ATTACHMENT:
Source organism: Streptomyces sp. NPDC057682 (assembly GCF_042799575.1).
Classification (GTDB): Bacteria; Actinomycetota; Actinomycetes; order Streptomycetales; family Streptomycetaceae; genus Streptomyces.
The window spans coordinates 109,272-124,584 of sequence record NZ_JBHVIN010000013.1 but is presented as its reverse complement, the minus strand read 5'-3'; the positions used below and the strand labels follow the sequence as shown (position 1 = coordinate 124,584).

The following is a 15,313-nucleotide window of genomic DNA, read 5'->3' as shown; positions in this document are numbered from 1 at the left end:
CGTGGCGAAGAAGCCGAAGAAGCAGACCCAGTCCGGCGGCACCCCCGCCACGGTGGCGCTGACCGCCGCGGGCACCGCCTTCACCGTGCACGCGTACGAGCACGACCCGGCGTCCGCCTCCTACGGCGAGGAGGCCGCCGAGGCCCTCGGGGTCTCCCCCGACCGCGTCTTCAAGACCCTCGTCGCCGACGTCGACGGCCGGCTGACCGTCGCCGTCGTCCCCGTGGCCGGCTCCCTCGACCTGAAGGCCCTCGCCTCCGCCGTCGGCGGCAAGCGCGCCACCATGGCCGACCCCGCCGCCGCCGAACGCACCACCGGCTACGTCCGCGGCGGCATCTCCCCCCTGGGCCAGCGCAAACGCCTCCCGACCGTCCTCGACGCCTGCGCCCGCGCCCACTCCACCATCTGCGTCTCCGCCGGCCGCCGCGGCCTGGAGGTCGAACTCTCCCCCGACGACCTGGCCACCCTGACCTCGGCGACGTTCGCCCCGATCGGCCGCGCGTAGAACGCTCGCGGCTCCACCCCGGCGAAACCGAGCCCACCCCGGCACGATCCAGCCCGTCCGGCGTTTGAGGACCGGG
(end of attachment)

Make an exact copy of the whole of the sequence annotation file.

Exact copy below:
Source organism: Streptomyces sp. NPDC057682 (assembly GCF_042799575.1).
Classification (GTDB): Bacteria; Actinomycetota; Actinomycetes; order Streptomycetales; family Streptomycetaceae; genus Streptomyces.
The window spans coordinates 109,272-124,584 of sequence record NZ_JBHVIN010000013.1 but is presented as its reverse complement, the minus strand read 5'-3'; the positions used below and the strand labels follow the sequence as shown (position 1 = coordinate 124,584).

The following is a 15,313-nucleotide window of genomic DNA, read 5'->3' as shown; positions in this document are numbered from 1 at the left end:
CGTGGCGAAGAAGCCGAAGAAGCAGACCCAGTCCGGCGGCACCCCCGCCACGGTGGCGCTGACCGCCGCGGGCACCGCCTTCACCGTGCACGCGTACGAGCACGACCCGGCGTCCGCCTCCTACGGCGAGGAGGCCGCCGAGGCCCTCGGGGTCTCCCCCGACCGCGTCTTCAAGACCCTCGTCGCCGACGTCGACGGCCGGCTGACCGTCGCCGTCGTCCCCGTGGCCGGCTCCCTCGACCTGAAGGCCCTCGCCTCCGCCGTCGGCGGCAAGCGCGCCACCATGGCCGACCCCGCCGCCGCCGAACGCACCACCGGCTACGTCCGCGGCGGCATCTCCCCCCTGGGCCAGCGCAAACGCCTCCCGACCGTCCTCGACGCCTGCGCCCGCGCCCACTCCACCATCTGCGTCTCCGCCGGCCGCCGCGGCCTGGAGGTCGAACTCTCCCCCGACGACCTGGCCACCCTGACCTCGGCGACGTTCGCCCCGATCGGCCGCGCGTAGAACGCTCGCGGCTCCACCCCGGCGAAACCGAGCCCACCCCGGCACGATCCAGCCCGTCCGGCGTTTGAGGACCGGG